Josh Bartok Roshi

Josh Bartok (Jiun Roshi) is spiritual director of the Greater Boston Zen Center. He is a Dharma heir of James Ishmael Ford Roshi in both of Roshi Ford's lineages: the ordained Soto Zen lineage of Jiyu Kennett, and the koan introspection lineage of John Tarrant.

Additionally, Josh's Dharma teaching is influenced by the Zen teaching of Ezra Bayda and Shin (Pure Land) Buddhism as taught by Shinran Shonin, and interpreted by Tai and Mark Unno.

Josh is a full member of the Soto Zen Buddhist Association and the American Zen Teachers Association, and is a Friend (nonvoting member) of the Lay Zen Teachers Association. Josh has served on the Board of Directors for the Barre Center for Buddhist Studies, and on the planning committee of the first-ever Next-Generation Dharma Teachers event, part of the Mahasangha Gathering that took place at Garrison Institute in July of 2011. As senior editor at Wisdom Publications, Josh served as in-house staff editor for almost 250  books in all traditions of Buddhism.

In 2000, together with Rod Meade Sperry, he founded Spring Hill Zen in Somerville/Medford, and shortly after met James Ford, with whom he and several others help found the Zen Community of Boston, which later became Boundless Way Zen. Josh was the first president of the leadership council of ZCB/BoWZ.  Josh terminated his relationship with Boundless Way Zen in 2018.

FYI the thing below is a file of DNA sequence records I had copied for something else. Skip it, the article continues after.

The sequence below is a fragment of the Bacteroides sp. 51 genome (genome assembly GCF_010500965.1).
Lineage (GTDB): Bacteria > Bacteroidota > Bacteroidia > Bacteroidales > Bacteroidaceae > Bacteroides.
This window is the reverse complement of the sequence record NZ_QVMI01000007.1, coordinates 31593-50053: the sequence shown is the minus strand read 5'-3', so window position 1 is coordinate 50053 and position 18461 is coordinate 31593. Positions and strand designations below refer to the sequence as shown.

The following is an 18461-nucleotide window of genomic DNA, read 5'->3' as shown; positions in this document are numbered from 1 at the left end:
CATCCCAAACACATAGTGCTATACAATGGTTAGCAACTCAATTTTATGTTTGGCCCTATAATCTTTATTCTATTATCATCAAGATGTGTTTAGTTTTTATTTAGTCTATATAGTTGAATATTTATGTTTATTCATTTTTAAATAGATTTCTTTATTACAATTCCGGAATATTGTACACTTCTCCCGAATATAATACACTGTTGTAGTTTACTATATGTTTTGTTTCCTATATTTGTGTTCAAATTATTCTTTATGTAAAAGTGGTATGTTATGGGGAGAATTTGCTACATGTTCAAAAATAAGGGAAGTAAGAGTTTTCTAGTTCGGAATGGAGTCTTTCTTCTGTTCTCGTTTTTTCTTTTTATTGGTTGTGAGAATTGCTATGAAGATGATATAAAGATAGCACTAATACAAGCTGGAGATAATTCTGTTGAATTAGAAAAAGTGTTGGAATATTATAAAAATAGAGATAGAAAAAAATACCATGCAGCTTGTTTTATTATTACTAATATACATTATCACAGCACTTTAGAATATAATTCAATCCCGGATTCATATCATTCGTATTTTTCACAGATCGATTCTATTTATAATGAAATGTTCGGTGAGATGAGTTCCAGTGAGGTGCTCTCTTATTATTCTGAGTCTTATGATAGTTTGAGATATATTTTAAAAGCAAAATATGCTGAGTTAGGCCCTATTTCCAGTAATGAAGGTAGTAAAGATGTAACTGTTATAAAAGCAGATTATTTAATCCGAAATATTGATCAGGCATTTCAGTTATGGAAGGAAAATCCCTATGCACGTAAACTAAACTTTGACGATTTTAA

He is the co-author, with Ezra Bayda, of Saying Yes To Life (Even the Hard Parts), and the  authoring editor of Daily Wisdom, More Daily Wisdom, Lama Zopa Rinpoche's How to Be Happy, and Lama Yeshe's When the Chocolate Runs Out.

Josh graduated from Vassar College in 1993 with a degree in Cognitive Science. While at Vassar, Josh began his Zen practice with John Daido Loori, at Zen Mountain Monastery, and then lived there for 18 months upon graduating--formally leaving the Mountains and Rivers Order in 2000.

In 2014, Josh graduated with Master's of Science in Mental Health Counseling, from UMass Boston. Independent of the Greater Boston Zen Center, Josh now has a private practice of Buddhist Pastoral Counseling and Contemplative Therapy in Central Square, Cambridge.

Recreationally, Josh is an amateur photographer who shows locally and regionally. His work is influenced by John Daido Loori, Kaz Tanahashi, as well as sumi-e and abstract expressionist painters. His photos can be seen online at